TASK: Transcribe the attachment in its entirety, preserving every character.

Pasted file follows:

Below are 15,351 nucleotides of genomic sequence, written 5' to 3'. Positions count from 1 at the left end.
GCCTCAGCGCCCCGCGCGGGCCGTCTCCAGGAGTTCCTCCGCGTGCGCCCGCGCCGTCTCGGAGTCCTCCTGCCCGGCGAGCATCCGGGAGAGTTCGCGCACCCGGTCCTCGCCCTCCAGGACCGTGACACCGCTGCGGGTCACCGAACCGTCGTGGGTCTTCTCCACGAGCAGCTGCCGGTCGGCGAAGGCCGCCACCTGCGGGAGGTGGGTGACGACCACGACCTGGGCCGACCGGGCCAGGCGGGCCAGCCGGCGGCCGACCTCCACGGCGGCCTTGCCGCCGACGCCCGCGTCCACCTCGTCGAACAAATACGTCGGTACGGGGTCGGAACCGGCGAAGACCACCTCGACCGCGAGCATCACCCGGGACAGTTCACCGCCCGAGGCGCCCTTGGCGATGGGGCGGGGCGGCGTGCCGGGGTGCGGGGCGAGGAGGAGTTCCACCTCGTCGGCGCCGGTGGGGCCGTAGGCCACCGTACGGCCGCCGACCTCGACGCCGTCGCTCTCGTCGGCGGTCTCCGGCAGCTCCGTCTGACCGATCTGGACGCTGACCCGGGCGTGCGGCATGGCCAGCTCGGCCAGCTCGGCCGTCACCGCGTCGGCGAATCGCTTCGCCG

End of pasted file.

Below are 15,351 nucleotides of genomic sequence, written 5' to 3'. Positions count from 1 at the left end.
GCCTCAGCGCCCCGCGCGGGCCGTCTCCAGGAGTTCCTCCGCGTGCGCCCGCGCCGTCTCGGAGTCCTCCTGCCCGGCGAGCATCCGGGAGAGTTCGCGCACCCGGTCCTCGCCCTCCAGGACCGTGACACCGCTGCGGGTCACCGAACCGTCGTGGGTCTTCTCCACGAGCAGCTGCCGGTCGGCGAAGGCCGCCACCTGCGGGAGGTGGGTGACGACCACGACCTGGGCCGACCGGGCCAGGCGGGCCAGCCGGCGGCCGACCTCCACGGCGGCCTTGCCGCCGACGCCCGCGTCCACCTCGTCGAACAAATACGTCGGTACGGGGTCGGAACCGGCGAAGACCACCTCGACCGCGAGCATCACCCGGGACAGTTCACCGCCCGAGGCGCCCTTGGCGATGGGGCGGGGCGGCGTGCCGGGGTGCGGGGCGAGGAGGAGTTCCACCTCGTCGGCGCCGGTGGGGCCGTAGGCCACCGTACGGCCGCCGACCTCGACGCCGTCGCTCTCGTCGGCGGTCTCCGGCAGCTCCGTCTGACCGATCTGGACGCTGACCCGGGCGTGCGGCATGGCCAGCTCGGCCAGCTCGGCCGTCACCGCGTCGGCGAATCGCTTCGCCG